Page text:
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Are Dividends Taxed at a Lower Rate?

By Brian Stoffel - Apr 15, 2016 at 1:41PM

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Mostly, yes. But that's not always the case.

How your dividends are qualified will play a big role in how they are taxed. Image source: Chris Potter, via Flickr.

Dividends are the cornerstone of long-term success for the vast majority of individual investors. The compounding effect of receiving dividends every quarter -- and reinvesting them in shares of the company or fund that you own -- is massive, if you give it enough time.

As the end of tax season is upon us, many investors are wondering: Are dividends taxed at a lower rate? The answer: It depends.

In the end, the dividends you get in your account can be qualified in three different ways. Those qualifications will play a huge role in how much you'll owe in taxes.

Here's how you can visualize those three different types of dividends.

Image source: Author.

Dividends in your retirement account
No matter what type of retirement account you have, you usually will not pay taxes on the dividends you receive -- at least not directly.

Basically speaking, there are two types of retirement accounts. The first is a Roth IRA or Roth 401(k). In these accounts, you pay taxes on your contributions when you put the money in. After that, you're home free. So if you own shares of a stock or mutual fund that pays dividends in your Roth, you'll never pay a dime for any growth you experience thanks to those dividends.

The other type of retirement account allows you to deduct the money that you contribute immediately, and you pay taxes later. The most common forms of such accounts are regular 401(k)s, Traditional IRAs, and a host of other less common retirement accounts.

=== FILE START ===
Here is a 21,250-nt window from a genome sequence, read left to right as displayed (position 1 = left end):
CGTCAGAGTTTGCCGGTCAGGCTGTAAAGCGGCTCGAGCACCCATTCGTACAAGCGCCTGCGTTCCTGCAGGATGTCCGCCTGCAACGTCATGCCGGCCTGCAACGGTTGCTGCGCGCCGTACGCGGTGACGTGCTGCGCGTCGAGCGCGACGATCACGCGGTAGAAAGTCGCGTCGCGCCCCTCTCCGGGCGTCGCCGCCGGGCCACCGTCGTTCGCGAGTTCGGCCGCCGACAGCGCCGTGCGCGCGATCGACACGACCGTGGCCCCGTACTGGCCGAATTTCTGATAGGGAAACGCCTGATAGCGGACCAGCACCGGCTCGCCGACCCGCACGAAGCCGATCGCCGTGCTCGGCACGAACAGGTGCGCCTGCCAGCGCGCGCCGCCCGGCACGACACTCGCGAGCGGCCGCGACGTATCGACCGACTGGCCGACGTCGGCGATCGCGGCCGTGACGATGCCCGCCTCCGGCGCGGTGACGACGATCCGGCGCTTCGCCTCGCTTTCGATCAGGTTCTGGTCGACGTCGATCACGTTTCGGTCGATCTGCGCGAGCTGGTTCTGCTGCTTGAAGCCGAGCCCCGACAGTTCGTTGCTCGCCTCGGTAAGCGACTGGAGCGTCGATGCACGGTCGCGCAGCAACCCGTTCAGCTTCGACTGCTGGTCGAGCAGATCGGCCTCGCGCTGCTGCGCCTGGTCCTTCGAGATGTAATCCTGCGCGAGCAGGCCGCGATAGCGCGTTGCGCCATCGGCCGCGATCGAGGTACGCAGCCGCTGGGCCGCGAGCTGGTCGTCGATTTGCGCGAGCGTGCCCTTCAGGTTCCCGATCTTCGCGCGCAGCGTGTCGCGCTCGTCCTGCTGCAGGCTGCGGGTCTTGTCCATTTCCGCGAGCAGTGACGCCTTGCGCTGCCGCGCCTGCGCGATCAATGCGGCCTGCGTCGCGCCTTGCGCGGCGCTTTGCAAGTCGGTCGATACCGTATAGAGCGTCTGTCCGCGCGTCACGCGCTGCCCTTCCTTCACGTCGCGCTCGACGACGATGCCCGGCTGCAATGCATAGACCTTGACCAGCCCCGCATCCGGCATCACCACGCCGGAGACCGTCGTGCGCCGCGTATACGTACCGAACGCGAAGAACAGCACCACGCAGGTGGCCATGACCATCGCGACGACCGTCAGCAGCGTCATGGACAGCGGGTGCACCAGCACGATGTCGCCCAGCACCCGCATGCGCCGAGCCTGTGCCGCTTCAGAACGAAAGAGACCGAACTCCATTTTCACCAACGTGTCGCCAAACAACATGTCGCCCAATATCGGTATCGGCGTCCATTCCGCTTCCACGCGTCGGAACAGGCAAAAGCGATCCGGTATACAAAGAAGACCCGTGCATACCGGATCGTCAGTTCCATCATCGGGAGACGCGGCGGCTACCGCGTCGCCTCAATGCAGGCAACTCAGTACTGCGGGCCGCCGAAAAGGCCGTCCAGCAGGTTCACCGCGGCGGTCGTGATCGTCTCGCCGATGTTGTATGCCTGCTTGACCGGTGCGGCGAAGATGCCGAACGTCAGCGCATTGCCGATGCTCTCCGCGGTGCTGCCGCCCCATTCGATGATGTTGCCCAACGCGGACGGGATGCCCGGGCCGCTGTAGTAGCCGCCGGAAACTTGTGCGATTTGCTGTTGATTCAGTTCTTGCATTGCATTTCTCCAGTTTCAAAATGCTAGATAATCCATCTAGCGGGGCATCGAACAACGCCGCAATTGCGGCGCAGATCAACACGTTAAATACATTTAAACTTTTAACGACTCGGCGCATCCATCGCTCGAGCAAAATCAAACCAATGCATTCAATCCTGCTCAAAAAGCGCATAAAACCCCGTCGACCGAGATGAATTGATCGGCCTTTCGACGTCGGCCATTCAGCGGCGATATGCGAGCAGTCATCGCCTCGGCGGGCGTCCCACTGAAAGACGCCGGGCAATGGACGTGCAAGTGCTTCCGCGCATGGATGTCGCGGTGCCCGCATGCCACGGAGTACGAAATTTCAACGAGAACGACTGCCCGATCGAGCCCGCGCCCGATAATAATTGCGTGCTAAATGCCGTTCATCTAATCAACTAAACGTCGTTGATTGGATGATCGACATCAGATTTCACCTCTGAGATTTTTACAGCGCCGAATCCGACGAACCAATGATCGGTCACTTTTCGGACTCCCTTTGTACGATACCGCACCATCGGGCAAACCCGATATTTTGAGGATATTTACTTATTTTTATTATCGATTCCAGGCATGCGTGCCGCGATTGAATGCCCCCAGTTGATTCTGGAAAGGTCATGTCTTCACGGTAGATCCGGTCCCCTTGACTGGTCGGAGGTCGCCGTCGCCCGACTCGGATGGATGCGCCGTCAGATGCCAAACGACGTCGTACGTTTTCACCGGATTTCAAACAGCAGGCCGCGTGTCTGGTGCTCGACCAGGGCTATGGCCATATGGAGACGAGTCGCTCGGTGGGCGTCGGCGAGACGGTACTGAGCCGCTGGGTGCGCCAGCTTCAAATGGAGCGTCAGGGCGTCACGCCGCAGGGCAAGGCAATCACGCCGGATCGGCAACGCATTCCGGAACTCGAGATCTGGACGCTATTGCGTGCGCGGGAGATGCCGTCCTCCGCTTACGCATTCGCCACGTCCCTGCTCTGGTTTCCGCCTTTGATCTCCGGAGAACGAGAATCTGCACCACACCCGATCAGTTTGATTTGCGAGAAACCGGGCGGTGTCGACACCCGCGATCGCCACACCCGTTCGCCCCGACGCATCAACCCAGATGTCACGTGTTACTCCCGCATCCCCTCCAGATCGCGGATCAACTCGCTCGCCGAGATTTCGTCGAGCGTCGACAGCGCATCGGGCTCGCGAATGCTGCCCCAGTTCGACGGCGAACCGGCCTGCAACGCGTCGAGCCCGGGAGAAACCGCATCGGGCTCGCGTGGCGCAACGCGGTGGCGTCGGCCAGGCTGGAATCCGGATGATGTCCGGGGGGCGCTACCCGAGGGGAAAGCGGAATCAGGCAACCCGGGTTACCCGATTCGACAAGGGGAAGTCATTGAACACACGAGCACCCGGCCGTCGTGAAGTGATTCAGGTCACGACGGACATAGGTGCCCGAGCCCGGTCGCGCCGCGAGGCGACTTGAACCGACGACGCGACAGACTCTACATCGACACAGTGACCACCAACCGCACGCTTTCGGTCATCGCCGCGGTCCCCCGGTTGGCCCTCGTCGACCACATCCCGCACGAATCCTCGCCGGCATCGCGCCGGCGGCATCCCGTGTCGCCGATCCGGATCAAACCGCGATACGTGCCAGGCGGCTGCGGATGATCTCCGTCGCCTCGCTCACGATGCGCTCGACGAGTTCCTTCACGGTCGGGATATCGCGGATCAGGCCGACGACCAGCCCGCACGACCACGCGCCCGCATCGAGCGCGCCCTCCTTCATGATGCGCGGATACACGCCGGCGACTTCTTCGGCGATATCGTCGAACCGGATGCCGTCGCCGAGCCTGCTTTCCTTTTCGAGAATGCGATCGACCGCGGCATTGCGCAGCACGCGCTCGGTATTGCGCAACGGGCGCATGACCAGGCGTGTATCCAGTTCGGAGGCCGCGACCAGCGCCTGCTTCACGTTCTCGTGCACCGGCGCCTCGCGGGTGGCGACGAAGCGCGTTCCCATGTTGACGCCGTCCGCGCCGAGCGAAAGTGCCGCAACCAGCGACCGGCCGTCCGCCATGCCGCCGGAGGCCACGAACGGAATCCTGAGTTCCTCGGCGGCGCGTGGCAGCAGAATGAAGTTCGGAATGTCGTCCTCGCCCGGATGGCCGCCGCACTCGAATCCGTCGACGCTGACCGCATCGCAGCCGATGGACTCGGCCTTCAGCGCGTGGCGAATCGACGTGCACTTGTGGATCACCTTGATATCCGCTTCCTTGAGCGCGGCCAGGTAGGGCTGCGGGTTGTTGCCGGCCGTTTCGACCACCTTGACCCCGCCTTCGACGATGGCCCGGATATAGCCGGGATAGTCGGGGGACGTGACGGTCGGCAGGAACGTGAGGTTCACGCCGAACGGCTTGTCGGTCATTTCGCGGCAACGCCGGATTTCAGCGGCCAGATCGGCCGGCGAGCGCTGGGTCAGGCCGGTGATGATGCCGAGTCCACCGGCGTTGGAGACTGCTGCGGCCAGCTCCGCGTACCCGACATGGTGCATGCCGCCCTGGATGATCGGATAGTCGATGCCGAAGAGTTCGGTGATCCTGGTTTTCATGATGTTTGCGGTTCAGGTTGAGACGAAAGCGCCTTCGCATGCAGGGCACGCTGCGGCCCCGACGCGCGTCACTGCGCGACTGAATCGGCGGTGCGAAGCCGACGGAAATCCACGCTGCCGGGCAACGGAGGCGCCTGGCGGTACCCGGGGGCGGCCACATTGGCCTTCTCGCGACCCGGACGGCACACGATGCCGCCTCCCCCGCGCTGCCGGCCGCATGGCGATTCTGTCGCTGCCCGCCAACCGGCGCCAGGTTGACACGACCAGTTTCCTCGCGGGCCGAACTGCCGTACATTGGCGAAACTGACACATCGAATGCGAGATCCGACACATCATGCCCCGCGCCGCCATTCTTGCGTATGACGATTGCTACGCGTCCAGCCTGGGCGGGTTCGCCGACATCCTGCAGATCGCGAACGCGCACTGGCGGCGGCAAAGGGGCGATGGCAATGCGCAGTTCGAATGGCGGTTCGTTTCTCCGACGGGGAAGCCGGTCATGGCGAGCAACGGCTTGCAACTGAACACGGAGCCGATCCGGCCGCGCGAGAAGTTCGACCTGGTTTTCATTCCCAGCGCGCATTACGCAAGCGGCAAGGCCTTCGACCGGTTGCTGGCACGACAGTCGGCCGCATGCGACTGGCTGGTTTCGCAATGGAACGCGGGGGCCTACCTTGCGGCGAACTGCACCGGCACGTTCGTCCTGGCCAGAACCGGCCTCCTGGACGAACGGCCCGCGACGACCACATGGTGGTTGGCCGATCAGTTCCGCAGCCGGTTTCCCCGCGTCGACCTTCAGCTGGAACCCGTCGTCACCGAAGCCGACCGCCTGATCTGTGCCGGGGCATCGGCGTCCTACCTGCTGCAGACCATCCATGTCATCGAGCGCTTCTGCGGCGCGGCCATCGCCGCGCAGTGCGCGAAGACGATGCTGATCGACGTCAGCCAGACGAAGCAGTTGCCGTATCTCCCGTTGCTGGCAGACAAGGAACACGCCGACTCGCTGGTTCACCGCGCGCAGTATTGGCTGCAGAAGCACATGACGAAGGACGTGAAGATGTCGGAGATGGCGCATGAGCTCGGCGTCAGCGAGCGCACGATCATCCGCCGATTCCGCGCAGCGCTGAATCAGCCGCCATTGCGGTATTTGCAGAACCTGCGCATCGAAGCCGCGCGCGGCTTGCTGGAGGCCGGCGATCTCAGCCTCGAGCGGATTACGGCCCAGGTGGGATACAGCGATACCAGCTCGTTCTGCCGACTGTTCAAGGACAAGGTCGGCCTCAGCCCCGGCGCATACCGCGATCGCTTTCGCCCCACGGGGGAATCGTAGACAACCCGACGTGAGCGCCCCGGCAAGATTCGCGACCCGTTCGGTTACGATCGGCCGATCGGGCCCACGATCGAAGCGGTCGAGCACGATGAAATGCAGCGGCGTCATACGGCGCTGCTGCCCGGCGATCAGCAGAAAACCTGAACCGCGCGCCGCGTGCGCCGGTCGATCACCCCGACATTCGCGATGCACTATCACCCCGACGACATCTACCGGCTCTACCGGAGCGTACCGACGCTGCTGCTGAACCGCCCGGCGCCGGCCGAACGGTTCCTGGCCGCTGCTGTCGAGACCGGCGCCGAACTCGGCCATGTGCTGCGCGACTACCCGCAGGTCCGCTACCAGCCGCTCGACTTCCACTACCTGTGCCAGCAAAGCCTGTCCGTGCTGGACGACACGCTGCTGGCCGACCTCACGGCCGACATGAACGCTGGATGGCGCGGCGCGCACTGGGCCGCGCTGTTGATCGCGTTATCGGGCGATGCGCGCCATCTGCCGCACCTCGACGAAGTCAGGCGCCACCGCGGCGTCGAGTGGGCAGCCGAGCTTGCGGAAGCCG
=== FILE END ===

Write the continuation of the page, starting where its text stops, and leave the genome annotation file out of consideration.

But even here, you don't pay taxes on your dividends directly. You only get taxed on distributions you get from your retirement account during your retirement years. Of course, a part of these distributions is likely thanks to the dividends that you've accumulated over the years. But technically speaking, it's just the cash you pull out -- and not the dividends themselves -- that is taxed.

Qualified vs. non-qualified dividends
There are lots of individual investors that hold shares of dividend-paying stocks or funds outside of their retirement accounts. For these folks, the difference between "qualified" and "non-qualified" dividends is important.

The short explanation is that if you're a long-term shareholder, almost all of your dividends will be qualified.

The longer explanation goes like this: You must own shares of the dividend-paying entity for over 60 days during a 121-day period that begins 60 days before the ex-dividend date -- or the date after a company's board declares a dividend.

Sound confusing? Here's an easier way to think about it: There's a window spanning 60 days before a company declares a dividend to 60 days after. You need to own the stock in question for over half of these days.

What are the benefits to this?
No matter your tax bracket, you'll always be rewarded for buying and holding a dividend-paying stock. For 2016, here's the amount of tax you owe on dividends, depending on your marginal tax bracket.

Marginal Tax Bracket

Non-Qualified Dividends

Qualified Dividends

10%

10%

0%

15%

15%

0%

25%

25% 

15%

28%

28%

15%

33%

33%

15%

35%

35%

15%

39.6%

39.6%

20%

Data source: IRS.

As you can see, the savings you'll get by holding your dividend stocks for the long run can be massive. A person in the 35% tax bracket who receives $10,000 per year in dividends will save $2,000 if all of her dividends are qualified as opposed to non-qualified. Added up over a lifetime of investing, that can make a big difference.

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